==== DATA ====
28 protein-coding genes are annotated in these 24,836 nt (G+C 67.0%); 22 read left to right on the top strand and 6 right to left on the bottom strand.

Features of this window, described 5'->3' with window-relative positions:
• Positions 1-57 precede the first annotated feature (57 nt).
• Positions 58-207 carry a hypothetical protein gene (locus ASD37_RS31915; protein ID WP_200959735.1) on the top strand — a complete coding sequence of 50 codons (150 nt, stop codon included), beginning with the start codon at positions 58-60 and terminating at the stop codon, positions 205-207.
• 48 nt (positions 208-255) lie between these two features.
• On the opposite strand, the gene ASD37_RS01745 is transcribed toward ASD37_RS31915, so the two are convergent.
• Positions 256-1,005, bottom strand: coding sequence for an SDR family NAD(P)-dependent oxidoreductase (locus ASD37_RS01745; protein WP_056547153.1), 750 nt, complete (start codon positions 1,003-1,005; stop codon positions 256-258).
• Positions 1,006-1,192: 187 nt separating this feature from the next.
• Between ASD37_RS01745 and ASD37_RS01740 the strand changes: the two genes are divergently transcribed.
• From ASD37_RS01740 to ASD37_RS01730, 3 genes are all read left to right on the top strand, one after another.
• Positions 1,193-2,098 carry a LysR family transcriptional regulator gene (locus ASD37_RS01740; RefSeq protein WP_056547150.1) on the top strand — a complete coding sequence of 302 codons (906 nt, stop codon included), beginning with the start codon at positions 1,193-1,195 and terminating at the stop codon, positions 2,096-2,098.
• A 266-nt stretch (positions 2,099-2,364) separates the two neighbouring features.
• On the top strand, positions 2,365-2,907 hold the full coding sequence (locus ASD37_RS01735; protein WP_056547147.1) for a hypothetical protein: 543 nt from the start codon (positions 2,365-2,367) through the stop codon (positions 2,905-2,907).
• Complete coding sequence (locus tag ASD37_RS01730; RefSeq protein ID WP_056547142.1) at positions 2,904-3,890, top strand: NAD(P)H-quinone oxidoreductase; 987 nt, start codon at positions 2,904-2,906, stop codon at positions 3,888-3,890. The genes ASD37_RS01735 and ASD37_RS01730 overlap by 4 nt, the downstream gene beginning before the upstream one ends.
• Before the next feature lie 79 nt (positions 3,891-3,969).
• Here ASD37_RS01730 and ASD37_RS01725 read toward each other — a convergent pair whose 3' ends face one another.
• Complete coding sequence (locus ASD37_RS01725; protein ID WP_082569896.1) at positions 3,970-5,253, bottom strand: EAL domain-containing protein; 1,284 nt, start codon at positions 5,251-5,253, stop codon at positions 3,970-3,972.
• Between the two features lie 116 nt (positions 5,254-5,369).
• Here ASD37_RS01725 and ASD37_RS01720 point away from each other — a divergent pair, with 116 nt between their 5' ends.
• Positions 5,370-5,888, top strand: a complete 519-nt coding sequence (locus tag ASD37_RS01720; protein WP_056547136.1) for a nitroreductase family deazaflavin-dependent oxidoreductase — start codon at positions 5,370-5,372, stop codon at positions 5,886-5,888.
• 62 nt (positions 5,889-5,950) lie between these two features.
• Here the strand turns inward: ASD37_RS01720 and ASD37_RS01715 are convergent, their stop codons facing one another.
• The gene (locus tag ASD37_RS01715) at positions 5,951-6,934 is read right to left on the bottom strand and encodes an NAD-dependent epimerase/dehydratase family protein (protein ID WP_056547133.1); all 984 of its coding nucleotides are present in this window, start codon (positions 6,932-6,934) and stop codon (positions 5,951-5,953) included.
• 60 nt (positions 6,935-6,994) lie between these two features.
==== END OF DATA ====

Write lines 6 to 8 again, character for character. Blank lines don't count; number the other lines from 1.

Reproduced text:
• On the opposite strand, the gene ASD37_RS01745 is transcribed toward ASD37_RS31915, so the two are convergent.
• Positions 256-1,005, bottom strand: coding sequence for an SDR family NAD(P)-dependent oxidoreductase (locus ASD37_RS01745; protein WP_056547153.1), 750 nt, complete (start codon positions 1,003-1,005; stop codon positions 256-258).
• Positions 1,006-1,192: 187 nt separating this feature from the next.